Prices are climbing to their highest level in months. The shortage is to blame; large producing countries such as Saudi Arabia and Russia are keeping their deliveries tight.
The rise in prices on the oil market continues. Prices were once again at their highest level since last November.
At its peak, a barrel (159 liters) of North Sea Brent for delivery in November cost significantly more than $94. A barrel of American West Texas Intermediate (WTI) rose to just over $91. The Brent price was last quoted at $94.29. That was 59 cents more than the day before. The WTI price rose 65 cents to $90.81.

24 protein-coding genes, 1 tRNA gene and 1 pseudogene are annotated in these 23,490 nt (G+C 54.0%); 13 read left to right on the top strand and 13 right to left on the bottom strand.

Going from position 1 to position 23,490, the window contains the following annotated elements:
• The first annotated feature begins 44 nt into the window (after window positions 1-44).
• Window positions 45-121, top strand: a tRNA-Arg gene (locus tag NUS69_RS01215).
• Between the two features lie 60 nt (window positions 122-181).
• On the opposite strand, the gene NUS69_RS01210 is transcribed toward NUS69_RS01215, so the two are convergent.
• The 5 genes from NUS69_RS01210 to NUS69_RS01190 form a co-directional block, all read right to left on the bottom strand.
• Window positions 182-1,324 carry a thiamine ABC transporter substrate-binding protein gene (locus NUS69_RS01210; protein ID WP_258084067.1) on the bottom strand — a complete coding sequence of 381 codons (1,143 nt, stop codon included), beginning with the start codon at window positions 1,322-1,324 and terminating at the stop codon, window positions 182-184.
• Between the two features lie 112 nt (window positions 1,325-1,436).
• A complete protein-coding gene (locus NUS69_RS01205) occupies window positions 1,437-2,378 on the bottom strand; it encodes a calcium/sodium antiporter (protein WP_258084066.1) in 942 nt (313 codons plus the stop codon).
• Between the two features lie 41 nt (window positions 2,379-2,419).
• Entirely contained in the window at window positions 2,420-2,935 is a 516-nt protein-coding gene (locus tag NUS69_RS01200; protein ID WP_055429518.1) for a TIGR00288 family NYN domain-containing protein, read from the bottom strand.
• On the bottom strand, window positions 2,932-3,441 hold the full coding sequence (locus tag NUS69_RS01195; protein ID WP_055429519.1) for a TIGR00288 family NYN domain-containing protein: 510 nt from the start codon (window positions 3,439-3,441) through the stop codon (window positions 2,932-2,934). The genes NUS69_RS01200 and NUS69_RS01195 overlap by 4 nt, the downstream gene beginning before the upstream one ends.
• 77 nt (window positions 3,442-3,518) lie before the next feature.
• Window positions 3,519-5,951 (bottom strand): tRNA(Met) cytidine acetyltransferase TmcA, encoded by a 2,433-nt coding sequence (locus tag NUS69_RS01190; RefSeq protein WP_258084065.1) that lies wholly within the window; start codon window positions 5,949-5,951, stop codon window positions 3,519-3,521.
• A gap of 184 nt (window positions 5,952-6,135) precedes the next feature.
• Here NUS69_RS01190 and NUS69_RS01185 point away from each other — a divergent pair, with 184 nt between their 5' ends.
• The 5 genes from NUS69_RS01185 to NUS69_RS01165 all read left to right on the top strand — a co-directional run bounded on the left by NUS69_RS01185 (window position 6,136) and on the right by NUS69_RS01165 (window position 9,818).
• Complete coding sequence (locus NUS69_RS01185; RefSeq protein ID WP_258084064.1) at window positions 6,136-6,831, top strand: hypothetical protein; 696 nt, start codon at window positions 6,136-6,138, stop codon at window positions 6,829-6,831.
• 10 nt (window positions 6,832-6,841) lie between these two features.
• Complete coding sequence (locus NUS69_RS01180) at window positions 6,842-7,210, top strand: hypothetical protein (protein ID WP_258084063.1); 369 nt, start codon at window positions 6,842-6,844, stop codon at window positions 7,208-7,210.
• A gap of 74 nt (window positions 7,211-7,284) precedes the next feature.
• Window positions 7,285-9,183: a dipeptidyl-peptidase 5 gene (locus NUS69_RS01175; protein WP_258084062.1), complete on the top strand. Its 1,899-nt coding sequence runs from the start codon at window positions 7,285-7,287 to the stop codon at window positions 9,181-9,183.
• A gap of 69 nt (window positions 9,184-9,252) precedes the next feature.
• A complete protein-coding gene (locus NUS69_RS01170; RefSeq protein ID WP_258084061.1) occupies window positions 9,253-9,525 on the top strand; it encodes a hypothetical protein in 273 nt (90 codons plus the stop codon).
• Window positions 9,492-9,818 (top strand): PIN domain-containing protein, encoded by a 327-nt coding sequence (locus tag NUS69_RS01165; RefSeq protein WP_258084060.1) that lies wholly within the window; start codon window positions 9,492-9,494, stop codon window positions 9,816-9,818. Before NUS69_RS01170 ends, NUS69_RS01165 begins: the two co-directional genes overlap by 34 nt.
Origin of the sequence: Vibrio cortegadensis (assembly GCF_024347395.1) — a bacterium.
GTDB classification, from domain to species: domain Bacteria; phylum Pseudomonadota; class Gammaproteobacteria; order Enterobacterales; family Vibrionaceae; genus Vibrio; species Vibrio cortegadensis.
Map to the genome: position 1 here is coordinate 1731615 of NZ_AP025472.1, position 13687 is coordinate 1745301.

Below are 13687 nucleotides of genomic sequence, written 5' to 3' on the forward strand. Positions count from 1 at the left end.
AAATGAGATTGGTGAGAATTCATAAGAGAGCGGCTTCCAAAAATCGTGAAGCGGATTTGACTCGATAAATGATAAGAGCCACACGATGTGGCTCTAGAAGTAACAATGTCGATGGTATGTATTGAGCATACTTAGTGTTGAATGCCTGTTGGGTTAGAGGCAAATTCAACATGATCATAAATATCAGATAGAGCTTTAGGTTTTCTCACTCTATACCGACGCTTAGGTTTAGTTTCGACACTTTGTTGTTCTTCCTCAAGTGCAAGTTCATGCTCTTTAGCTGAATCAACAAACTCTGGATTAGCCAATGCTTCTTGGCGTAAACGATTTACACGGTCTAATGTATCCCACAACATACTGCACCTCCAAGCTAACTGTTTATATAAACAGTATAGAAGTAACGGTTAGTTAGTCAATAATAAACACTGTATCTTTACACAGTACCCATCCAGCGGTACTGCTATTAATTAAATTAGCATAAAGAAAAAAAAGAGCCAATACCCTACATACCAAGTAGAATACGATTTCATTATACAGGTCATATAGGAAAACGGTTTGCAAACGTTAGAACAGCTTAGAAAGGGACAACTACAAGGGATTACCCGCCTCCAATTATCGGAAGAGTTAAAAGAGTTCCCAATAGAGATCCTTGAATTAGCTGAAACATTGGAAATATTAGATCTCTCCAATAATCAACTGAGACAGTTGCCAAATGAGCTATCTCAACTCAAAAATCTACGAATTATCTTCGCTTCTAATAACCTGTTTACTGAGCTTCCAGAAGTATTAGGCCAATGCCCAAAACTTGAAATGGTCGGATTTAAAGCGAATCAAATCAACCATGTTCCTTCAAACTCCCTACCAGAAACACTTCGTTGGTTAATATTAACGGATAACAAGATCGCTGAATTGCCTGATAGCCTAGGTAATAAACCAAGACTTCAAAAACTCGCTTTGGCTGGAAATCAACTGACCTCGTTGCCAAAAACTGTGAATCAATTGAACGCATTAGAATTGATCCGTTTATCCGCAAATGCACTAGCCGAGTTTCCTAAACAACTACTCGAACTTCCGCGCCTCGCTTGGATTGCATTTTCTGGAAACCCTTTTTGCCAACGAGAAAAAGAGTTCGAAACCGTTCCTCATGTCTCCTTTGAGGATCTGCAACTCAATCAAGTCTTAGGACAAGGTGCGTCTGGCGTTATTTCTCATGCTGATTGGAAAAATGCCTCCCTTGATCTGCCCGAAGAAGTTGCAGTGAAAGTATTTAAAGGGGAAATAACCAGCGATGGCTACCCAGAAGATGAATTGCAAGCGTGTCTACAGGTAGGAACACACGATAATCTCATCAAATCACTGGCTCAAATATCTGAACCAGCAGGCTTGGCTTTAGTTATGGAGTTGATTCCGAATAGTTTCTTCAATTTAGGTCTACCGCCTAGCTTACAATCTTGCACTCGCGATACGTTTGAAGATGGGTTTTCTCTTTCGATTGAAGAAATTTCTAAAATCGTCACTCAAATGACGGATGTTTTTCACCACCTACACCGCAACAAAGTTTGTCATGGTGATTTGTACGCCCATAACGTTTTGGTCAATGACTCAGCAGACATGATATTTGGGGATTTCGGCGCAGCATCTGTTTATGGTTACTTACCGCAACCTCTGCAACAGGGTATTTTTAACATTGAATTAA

The scarce supply still dominates the market situation. Large producing countries such as Saudi Arabia and Russia are keeping their deliveries tight. They recently extended their production cuts until the end of the year. In addition to the OPEC oil cartel, the International Energy Agency (IEA) also expects oil supply to be too low over the course of the year. On the other hand, energy demand remains high. Solid economic data from China this morning even provided indications that it could increase further.